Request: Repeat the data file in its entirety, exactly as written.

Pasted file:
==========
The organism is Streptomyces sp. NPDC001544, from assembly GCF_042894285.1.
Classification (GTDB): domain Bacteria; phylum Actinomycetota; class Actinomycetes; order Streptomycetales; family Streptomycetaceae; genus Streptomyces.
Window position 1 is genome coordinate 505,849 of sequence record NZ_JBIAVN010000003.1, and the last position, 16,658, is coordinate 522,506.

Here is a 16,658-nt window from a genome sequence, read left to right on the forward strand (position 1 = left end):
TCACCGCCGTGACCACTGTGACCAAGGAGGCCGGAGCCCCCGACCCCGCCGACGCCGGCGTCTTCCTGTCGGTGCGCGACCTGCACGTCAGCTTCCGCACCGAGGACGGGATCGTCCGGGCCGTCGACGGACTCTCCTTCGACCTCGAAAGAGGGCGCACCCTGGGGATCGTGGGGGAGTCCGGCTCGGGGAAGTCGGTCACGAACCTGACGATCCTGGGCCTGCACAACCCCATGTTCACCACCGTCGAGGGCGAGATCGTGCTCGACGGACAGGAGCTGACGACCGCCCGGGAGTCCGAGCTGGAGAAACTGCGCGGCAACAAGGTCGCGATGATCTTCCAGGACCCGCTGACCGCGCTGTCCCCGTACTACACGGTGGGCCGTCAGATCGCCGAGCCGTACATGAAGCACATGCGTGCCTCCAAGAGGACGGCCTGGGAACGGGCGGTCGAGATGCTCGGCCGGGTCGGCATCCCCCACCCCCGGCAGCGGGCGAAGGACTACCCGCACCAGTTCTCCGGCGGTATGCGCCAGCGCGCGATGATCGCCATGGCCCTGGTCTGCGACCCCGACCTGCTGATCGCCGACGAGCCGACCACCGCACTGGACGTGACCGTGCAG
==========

The organism is Streptomyces sp. NPDC001544, from assembly GCF_042894285.1.
Classification (GTDB): domain Bacteria; phylum Actinomycetota; class Actinomycetes; order Streptomycetales; family Streptomycetaceae; genus Streptomyces.
Window position 1 is genome coordinate 505,849 of sequence record NZ_JBIAVN010000003.1, and the last position, 16,658, is coordinate 522,506.

Here is a 16,658-nt window from a genome sequence, read left to right on the forward strand (position 1 = left end):
TCACCGCCGTGACCACTGTGACCAAGGAGGCCGGAGCCCCCGACCCCGCCGACGCCGGCGTCTTCCTGTCGGTGCGCGACCTGCACGTCAGCTTCCGCACCGAGGACGGGATCGTCCGGGCCGTCGACGGACTCTCCTTCGACCTCGAAAGAGGGCGCACCCTGGGGATCGTGGGGGAGTCCGGCTCGGGGAAGTCGGTCACGAACCTGACGATCCTGGGCCTGCACAACCCCATGTTCACCACCGTCGAGGGCGAGATCGTGCTCGACGGACAGGAGCTGACGACCGCCCGGGAGTCCGAGCTGGAGAAACTGCGCGGCAACAAGGTCGCGATGATCTTCCAGGACCCGCTGACCGCGCTGTCCCCGTACTACACGGTGGGCCGTCAGATCGCCGAGCCGTACATGAAGCACATGCGTGCCTCCAAGAGGACGGCCTGGGAACGGGCGGTCGAGATGCTCGGCCGGGTCGGCATCCCCCACCCCCGGCAGCGGGCGAAGGACTACCCGCACCAGTTCTCCGGCGGTATGCGCCAGCGCGCGATGATCGCCATGGCCCTGGTCTGCGACCCCGACCTGCTGATCGCCGACGAGCCGACCACCGCACTGGACGTGACCGTGCAG